Decided: December 23, 1982.
THE STATE OF NEW JERSEY, PLAINTIFF-RESPONDENT,
MICHAEL TEHAN, DEFENDANT-APPELLANT
[190 NJSuper Page 349] This appeal from the Municipal Court of Bedminster Township presents the novel issue of the applicability of New Jersey's drunk driving statute, N.J.S.A. 39:4-50, to operators of bicycles. The function of this court in hearing an appeal from a
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municipal court is to try the case de novo on the record, and to exercise independent judgment in the matter of sentence. State v. States, 44 N.J. 285, 293 (1965).
The record reveals that defendant was leaving his place of employment after having worked a portion of the day at a horse show. He had visited the open bar on the premises and stipulates that he was intoxicated to such a degree that had he driven a motor vehicle, the drunk driving statute would apply. As he exited the driveway on his bicycle, he kicked over some traffic cones. The police officers stationed at the exit called to him to return and on his way back he belligerently kicked over another cone. The officers started to arrest defendant for disorderly conduct, but a scuffle broke out between defendant and the officers. They wrestled on the ground, and there was some indication that defendant may have bitten the hand of an officer and that he may have placed his hand on the officer's gun. Defendant was subdued, handcuffed, and taken to a patrol car.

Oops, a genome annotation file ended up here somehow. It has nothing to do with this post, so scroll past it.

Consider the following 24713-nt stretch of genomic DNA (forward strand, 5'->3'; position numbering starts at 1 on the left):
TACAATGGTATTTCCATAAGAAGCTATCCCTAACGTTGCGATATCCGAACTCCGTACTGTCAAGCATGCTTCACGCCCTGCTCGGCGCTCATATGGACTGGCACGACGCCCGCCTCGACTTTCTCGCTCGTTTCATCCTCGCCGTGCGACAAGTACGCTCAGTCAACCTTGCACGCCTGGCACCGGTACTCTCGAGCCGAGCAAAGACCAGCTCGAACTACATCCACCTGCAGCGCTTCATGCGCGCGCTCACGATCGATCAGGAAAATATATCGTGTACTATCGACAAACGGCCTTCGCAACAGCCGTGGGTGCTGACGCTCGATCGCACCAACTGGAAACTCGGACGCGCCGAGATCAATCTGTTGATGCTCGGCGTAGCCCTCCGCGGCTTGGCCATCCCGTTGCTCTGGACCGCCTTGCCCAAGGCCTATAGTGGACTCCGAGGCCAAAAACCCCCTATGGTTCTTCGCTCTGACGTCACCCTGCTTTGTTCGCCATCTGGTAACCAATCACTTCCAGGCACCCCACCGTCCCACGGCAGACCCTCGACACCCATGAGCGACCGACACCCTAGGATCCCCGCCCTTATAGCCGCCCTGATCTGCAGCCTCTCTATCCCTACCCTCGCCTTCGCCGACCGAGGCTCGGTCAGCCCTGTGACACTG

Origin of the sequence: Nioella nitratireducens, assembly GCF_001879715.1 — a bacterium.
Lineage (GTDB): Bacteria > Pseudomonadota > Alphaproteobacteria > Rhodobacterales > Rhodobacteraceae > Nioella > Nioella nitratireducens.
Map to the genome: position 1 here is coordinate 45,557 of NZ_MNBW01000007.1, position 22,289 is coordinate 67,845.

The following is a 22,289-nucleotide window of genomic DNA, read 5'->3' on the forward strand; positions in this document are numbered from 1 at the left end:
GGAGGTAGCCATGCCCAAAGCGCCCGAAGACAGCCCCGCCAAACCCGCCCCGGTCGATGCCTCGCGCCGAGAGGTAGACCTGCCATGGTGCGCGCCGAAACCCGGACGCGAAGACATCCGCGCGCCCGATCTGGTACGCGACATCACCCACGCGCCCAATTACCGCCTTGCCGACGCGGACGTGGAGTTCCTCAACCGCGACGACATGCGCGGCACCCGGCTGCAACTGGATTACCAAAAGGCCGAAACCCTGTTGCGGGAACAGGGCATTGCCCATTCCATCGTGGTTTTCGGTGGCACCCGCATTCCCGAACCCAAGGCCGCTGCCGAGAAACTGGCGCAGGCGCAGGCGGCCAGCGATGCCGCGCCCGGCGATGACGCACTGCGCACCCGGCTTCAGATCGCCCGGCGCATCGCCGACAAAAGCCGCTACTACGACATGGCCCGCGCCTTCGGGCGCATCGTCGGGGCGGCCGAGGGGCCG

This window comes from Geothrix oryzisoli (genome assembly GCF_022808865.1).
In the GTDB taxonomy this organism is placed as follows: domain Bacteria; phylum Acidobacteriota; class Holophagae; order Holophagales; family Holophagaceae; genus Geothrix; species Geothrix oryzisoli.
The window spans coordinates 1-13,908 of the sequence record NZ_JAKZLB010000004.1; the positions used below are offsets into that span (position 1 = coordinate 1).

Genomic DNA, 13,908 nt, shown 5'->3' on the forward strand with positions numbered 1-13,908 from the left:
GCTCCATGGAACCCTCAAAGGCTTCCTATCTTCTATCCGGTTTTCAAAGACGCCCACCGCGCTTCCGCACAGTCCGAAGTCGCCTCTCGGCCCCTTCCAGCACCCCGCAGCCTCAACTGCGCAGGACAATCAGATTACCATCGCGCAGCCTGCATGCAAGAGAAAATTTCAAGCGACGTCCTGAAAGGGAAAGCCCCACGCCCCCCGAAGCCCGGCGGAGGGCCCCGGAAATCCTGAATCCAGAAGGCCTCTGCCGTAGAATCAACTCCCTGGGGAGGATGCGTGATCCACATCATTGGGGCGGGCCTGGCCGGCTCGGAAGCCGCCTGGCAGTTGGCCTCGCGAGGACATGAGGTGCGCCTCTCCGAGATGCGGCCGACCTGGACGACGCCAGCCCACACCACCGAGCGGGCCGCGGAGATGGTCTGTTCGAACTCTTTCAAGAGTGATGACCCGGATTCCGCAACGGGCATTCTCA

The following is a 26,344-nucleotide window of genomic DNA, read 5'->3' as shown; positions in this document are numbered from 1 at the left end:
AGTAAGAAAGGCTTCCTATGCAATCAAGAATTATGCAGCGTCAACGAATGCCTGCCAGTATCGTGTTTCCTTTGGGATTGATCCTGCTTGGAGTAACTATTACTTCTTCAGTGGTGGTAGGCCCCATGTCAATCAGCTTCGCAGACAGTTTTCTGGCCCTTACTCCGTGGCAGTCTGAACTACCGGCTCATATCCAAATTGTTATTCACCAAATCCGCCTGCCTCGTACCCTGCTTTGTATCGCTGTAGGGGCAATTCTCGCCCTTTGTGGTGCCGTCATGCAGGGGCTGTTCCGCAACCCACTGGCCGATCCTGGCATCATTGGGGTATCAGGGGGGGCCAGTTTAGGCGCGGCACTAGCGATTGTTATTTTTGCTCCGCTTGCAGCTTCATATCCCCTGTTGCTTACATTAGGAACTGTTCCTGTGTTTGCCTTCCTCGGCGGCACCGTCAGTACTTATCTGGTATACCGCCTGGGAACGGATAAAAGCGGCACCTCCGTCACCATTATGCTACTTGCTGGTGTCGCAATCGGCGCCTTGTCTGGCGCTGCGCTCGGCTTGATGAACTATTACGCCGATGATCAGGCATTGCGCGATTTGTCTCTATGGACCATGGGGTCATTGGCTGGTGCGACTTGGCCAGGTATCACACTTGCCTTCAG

Four charges against the defendant resulted from these events: simple assault, a violation of N.J.S.A. 2C:12-1 a(1); disorderly conduct, a violation of N.J.S.A. 2C:33-2; resisting arrest, a violation of N.J.S.A. 2C:29-2; and driving while under the influence of alcohol, a violation of N.J.S.A. 39:4-50. The assault charge was dropped and defendant entered pleas of guilty to disorderly conduct and resisting arrest. After a hearing defendant was found to be guilty of driving under the influence, and was fined $250.00. In addition, his driving privilege was revoked for a period of nine months, to run consecutively to his current revocation for another unidentified offense.